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(NEARLY) YEAR-END MARKETSHARE


UMG
didn’t just overwhelm the competition in 2018, Sir Lucian Grainge’s legions dominated to a historic degree. In picking up half a percentage point in both total activity and audio streams since the start of Q4, Uni has come tantalizingly close to slicing off nearly 40% of the marketshare pie in each metric—which would be an unparalleled achievement in U.S. industry annals. These gains are the result of the consistent heat being generated by Monte Lipman’s Republic, John Janick’s Interscope Geffen A&M and Steve Barnett’s Capitol Music Group, each of which has experienced sizable marketshare gains. How gigantic will UMG’s valuation be if Vivendi pushes the button on selling a stake in the company?

Republic’s yearlong effort to overtake Atlantic fell short, as Team Lipman traded baskets with Craig Kallman and Julie Greenwald’s outfit through Q4, despite the releases of Ariana Grande’s artistic breakthrough, Sweetener (#18)  and Lil Wayne’s long-awaited Tha Carter V (#17). Those two near-million-sellers maintained the momentum generated by Drake and Post Malone’s scoreboard-lighting smashes, the #1 and 2 albums of 2018, along with strong sellers from YMCMB’s Nicki Minaj (#21), Island’s Shawn Mendes (#34) and, of course, Taylor Swift’s 2017 release, reputation (#20), her final album for Big Machine. Altogether, Republic landed an industry-high 11 albums in the 2018 Top 50, one more than Atlantic.

Both labels continued to reap the rewards of their industry-pacing commitments to a radically changing marketplace, though Atlantic, which broke new-model diva Cardi B, whose Invasion of Privacy is #4, owes much of its wire-to-wire win, ironically enough, to the righteously old-school soundtrack to 2017 movie musical The Greatest Showman (#3) and to a trio of oldies, relatively speaking: Ed Sheeran’s Divide (#9, March 2017), Bruno Mars24K Gold (#28, November 2016) and Hamilton (#26, September 2015). Now, that’s longevity. 

IGA, meanwhile, has crossed the 9% threshold, finishing the year at a rock-solid #3 behind a 20% uptick in marketshare. Janick’s label has seven Top 25 albums, more than any of its rivals, led by the Kendrick Lamar-curated Black Panther soundtrack at #8, with J. Cole #11, Imagine Dragons #12, Eminem #13, Juice WRLD #14, and Kendrick’s D.A.M.N. #15, while A Star Is Born is #24, to which we’ll affix a bullet. Maroon 5 (#29) and Rich the Kid (#43) bring Interscope’s Top 50 tally to nine.

CMG—which rolled a pair of 7.6s resulting from a 25% jump in share—benefited greatly from the addition of Coach K and Pee’s blazing-hot Quality Control to Ethiopia Habtemariam’s Motown, with #6 Migos and #33 Lil Baby, as well as Jacqueline Saturn’s humming Caroline, with #7 XXXTentacion and #47 NF. It’s readily apparent that Barnett’s multi-pronged approach is paying off big time.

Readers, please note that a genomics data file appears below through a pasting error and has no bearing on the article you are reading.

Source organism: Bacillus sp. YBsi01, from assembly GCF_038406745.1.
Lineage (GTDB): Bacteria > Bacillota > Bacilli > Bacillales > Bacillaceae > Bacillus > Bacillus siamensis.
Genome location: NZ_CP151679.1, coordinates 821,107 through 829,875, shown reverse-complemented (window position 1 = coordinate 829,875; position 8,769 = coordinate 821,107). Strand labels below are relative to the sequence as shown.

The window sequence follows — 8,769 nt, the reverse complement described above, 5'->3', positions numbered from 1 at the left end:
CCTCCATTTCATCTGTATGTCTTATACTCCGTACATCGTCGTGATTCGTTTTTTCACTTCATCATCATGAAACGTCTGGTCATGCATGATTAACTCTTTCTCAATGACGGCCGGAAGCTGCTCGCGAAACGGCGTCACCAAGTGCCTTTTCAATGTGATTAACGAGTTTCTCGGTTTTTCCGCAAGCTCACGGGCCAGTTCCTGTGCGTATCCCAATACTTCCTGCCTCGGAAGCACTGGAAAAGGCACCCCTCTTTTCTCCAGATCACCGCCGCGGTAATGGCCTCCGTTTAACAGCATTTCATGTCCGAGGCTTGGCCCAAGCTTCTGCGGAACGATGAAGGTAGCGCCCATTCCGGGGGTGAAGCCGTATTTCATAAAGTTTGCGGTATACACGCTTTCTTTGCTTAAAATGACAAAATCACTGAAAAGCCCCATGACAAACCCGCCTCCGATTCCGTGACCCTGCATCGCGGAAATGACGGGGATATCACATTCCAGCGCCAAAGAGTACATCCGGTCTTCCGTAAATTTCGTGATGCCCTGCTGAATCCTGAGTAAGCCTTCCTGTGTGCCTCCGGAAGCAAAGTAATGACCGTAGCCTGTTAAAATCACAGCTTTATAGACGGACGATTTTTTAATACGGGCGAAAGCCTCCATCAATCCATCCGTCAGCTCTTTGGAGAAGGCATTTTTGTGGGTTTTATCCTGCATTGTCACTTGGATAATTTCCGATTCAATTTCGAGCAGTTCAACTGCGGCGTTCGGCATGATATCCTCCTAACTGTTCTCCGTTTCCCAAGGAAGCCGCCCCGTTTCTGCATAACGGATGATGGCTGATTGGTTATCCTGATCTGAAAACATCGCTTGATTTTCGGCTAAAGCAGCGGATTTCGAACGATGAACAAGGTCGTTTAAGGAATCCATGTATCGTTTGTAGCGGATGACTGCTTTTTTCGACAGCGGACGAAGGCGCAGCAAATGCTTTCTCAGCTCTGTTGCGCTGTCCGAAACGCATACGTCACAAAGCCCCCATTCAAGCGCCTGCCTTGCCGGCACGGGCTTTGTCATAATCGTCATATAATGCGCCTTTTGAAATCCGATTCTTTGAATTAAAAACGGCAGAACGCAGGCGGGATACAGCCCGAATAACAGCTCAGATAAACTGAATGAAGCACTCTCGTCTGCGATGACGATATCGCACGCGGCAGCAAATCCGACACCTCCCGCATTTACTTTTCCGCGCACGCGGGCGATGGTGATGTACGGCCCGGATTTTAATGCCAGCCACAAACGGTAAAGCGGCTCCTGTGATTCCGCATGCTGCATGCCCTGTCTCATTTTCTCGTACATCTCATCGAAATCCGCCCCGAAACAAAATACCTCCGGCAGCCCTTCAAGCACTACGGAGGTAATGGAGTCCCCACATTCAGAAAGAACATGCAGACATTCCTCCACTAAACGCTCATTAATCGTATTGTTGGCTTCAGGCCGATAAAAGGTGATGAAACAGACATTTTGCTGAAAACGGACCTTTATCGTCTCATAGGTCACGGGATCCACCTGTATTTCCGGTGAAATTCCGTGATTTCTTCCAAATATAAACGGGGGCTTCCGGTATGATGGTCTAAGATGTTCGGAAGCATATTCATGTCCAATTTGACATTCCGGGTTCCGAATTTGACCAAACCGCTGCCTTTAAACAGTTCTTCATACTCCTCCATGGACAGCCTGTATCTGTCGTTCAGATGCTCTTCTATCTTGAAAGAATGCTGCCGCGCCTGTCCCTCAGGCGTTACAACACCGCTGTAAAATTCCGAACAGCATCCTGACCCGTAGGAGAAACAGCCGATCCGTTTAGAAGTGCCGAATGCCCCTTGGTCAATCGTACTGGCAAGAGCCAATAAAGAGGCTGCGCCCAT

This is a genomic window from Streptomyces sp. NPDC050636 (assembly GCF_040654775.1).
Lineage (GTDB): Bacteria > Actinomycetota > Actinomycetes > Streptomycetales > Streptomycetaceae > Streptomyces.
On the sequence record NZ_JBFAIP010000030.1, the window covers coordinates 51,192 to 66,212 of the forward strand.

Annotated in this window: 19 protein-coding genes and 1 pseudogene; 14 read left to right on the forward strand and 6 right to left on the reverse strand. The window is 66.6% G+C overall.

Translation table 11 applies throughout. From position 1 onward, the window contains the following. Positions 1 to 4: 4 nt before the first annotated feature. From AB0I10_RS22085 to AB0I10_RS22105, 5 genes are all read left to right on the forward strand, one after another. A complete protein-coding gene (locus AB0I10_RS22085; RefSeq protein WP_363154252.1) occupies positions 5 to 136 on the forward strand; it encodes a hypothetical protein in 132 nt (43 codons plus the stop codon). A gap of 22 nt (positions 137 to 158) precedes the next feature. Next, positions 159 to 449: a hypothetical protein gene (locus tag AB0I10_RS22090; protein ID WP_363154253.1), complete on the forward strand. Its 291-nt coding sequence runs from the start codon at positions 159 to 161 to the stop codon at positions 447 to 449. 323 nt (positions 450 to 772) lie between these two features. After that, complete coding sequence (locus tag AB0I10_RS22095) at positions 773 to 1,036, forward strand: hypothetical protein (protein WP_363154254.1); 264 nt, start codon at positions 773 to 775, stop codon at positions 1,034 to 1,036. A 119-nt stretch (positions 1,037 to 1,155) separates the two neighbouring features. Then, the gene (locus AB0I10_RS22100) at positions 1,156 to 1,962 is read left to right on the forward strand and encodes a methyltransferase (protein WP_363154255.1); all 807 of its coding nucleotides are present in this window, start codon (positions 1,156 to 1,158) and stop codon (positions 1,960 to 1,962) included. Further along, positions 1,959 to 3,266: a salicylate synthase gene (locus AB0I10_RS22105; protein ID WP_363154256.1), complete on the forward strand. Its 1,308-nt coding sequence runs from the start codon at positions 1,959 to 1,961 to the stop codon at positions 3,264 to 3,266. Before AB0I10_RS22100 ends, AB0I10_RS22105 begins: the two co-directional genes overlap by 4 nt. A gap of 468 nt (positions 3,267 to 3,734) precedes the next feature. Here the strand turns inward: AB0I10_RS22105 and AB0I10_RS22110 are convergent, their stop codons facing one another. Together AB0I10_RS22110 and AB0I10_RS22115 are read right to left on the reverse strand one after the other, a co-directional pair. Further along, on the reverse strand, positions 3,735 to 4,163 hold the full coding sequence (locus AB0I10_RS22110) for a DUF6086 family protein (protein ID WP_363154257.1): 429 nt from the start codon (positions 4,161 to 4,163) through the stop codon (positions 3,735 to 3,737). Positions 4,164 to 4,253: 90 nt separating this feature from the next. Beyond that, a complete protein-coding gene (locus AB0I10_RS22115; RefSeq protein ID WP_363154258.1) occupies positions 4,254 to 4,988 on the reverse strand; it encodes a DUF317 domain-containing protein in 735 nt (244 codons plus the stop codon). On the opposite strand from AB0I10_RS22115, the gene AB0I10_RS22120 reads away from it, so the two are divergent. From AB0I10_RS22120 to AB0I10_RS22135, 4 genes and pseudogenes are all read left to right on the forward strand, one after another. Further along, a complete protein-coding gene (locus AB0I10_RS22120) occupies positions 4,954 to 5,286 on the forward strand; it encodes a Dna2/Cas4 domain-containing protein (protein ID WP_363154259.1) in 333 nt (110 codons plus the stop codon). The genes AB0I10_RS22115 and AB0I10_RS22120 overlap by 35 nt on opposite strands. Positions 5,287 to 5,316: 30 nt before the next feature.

At Rob Stringer’s Sony Music, Ron Perry spent the year rebuilding Columbia with the aim of bringing the label’s frontline offerings into the streaming age. Peter Edge’s RCA managed to hold serve during an off-cycle year, with Justin Timberlake (#31) joining 2017 holdovers Khalid (#22), SZA (#36), G-Eazy (#41) and Chris Brown (#44) in the Top 50. Sylvia Rhone-led Epic fought over its weight, paced by Travis Scott’s #5 finisher, ASTROWORLD, while Camila Cabello’s self-titled debut album landed at #19 to become the second-biggest pop title released this year, just 9k total units behind Ariana.

Max Lousada is entitled to a feel-good moment at the conclusion of his first year as WMG’s recorded-music chief, as his revamping of long-moribund Warner Bros/Reprise has resulted in a  #6 finish with a 6% total-activity share. Under Chairman/COO Tom Corson, the Bunny broke Dua Lipa (#27), while establishing Bebe Rexha (#50). With Chairman/CEO Aaron Bay-Schuck now on board, the future looks brighter than it has since the glory days of Mo & Lenny came to and end a quarter-century ago.

Further down the standings, Paul Rosenberg’s Def Jam (biggest album: Kanye West’s Ye at #46), Randy Goodman’s Sony Nashville (which broke #16 Luke Combs and #32 Kane Brown) and Mike Dungan’s UMG Nashville (with Chris Stapleton’s 2015 breakthrough Traveller at #37) are in a virtual three-way tie in total-activity share.

Looking ahead, IGA has a strong shot to wrest the top spot in the early going of 2019, thanks to a batch of hot carryover albums.

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